Boehner redefines ‘threat’

Updated
 

In recent weeks, we’ve seen high-profile Republicans struggle with the meaning of some basic words. Rep. Tom Price (R-Ga.) doesn’t know what “compromise” means; Sen. Scott Brown (R-Mass.) doesn’t know what “hypocrisy” means; Indiana’s Richard Mourdock doesn’t know what “bipartisan” means; and Sen. Marco Rubio (R-Fla.) doesn’t seem to know what “divisive” means.

Yesterday, however, House Speaker John Boehner (R-Ohio) suggested he doesn’t know what “threaten” means.

NBC News asked Boehner about his intention to hold the nation hostage again next year when it comes time to raise the debt ceiling. “Whoa, I’m not threatening default.”

I don’t mean to sound picky, but when you effectively argue, “Give me what I want or I’ll push the country to default,” that’s what “threatening default” means. The Speaker is playing a strange semantics game in which he’s declared he’ll refuse to raise the debt limit, deliberately trash the full faith and credit of the United States, and push the nation into default, on purpose, unless Democrats cave to his demands.

Now he’s also saying, “I’m not threatening default.” It seems Boehner (a) doesn’t understand his own strategy; (b) doesn’t want to tell the truth; or (c) doesn’t understand what “threaten” means.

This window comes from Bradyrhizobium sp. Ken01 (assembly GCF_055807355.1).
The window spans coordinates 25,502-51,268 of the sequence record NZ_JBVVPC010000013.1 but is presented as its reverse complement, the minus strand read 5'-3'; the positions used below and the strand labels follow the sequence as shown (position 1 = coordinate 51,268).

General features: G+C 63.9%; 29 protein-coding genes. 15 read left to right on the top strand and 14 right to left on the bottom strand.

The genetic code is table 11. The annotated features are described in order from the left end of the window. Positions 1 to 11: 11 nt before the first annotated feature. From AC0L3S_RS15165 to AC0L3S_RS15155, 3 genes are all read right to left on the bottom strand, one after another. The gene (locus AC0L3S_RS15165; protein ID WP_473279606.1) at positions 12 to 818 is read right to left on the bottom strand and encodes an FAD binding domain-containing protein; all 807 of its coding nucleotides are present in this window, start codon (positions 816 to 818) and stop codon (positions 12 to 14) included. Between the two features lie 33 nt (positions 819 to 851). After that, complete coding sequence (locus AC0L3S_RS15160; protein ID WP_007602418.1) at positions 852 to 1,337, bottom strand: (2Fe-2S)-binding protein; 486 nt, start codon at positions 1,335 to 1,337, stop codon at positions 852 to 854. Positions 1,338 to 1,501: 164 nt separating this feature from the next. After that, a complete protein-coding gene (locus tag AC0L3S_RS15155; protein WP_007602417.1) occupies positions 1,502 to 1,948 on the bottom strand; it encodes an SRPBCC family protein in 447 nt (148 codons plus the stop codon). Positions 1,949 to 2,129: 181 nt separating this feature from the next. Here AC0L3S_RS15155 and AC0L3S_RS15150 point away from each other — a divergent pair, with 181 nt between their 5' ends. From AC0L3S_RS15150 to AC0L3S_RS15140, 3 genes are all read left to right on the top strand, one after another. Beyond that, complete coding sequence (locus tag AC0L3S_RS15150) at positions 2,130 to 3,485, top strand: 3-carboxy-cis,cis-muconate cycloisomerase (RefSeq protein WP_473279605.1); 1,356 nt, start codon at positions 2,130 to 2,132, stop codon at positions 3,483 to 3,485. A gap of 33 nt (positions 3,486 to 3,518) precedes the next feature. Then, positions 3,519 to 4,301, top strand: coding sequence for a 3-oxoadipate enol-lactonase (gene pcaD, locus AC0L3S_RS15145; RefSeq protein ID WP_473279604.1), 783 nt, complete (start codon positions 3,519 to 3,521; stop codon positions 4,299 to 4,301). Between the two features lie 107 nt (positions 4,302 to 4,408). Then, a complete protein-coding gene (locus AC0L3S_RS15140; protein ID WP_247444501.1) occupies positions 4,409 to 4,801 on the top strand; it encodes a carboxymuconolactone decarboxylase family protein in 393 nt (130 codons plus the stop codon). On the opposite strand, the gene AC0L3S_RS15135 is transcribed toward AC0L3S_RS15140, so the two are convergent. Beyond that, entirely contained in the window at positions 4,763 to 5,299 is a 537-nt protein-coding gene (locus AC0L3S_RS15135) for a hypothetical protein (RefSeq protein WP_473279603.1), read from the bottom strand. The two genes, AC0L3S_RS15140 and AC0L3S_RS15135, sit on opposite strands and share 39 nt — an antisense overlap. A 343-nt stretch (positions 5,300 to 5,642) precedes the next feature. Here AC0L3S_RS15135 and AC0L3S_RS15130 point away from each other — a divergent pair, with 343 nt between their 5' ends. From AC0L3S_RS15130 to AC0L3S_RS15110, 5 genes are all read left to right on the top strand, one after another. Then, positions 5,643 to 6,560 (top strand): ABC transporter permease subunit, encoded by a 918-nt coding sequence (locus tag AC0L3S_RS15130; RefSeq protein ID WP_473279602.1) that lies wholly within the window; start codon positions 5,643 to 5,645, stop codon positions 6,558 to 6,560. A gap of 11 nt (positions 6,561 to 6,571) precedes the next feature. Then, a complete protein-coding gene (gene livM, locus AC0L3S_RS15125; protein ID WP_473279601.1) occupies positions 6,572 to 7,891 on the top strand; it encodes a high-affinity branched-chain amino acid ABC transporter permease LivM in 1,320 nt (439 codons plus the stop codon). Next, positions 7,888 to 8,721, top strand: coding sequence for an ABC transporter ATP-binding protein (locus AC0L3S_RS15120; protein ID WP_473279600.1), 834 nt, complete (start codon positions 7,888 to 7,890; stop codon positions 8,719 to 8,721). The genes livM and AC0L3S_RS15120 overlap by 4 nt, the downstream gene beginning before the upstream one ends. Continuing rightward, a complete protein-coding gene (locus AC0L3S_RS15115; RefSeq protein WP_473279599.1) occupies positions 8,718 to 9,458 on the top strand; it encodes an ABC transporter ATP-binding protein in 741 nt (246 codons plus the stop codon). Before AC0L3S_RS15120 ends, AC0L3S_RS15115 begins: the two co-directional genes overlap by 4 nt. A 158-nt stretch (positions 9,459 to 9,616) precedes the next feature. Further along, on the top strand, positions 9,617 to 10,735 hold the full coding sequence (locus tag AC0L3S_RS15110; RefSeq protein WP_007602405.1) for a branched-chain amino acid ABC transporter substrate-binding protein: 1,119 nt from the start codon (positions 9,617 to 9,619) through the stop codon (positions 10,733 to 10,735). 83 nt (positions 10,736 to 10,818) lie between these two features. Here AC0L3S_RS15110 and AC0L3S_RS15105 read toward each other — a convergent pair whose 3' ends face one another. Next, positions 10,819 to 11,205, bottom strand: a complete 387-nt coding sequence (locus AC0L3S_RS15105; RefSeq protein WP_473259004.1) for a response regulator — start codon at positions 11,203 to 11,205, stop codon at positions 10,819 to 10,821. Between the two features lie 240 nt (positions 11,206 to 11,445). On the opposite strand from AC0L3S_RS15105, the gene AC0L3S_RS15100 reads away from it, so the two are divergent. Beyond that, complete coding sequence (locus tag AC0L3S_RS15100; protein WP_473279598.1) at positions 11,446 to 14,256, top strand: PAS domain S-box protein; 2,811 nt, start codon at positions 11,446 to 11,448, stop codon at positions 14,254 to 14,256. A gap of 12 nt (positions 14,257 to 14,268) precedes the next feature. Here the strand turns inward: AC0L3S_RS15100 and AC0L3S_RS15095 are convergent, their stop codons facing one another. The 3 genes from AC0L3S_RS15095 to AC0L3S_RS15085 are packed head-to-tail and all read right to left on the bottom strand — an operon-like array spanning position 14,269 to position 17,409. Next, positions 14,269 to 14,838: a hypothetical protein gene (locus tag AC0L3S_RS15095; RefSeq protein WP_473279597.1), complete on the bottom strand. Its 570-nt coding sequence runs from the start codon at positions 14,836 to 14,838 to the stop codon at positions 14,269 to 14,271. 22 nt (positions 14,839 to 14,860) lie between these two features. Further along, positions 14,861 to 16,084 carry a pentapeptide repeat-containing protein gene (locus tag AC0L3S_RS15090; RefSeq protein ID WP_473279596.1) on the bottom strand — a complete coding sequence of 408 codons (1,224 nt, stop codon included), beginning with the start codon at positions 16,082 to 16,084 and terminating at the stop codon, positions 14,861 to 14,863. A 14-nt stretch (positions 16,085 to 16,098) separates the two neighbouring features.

For his part, President Obama met with congressional leaders yesterday, explaining that he’s not going to play this game again, and 2013 won’t offer a sequel to 2011.

Over the last 72 years – before 2011 – Congress raised the debt ceiling 89 times, and in each instance, policymakers resisted the urge to hold America hostage. As far as Obama is concerned, the Republican-created crisis last year was an aberration that will not be repeated.

GOP leaders obviously believe the opposite, setting the stage for an extraordinary game of chicken next year, if Obama’s still the president and Boehner’s still the Speaker.

Postscript: In the above clip, you’ll notice that Boehner also asked for the president’s debt-reduction plan. Obama’s proposal for $4 trillion on debt reduction has been online for months, and it’s actually far more effective and more detailed than anything the Speaker’s caucus has prepared on the same issue.

Debt and John Boehner

Boehner redefines 'threat'

Updated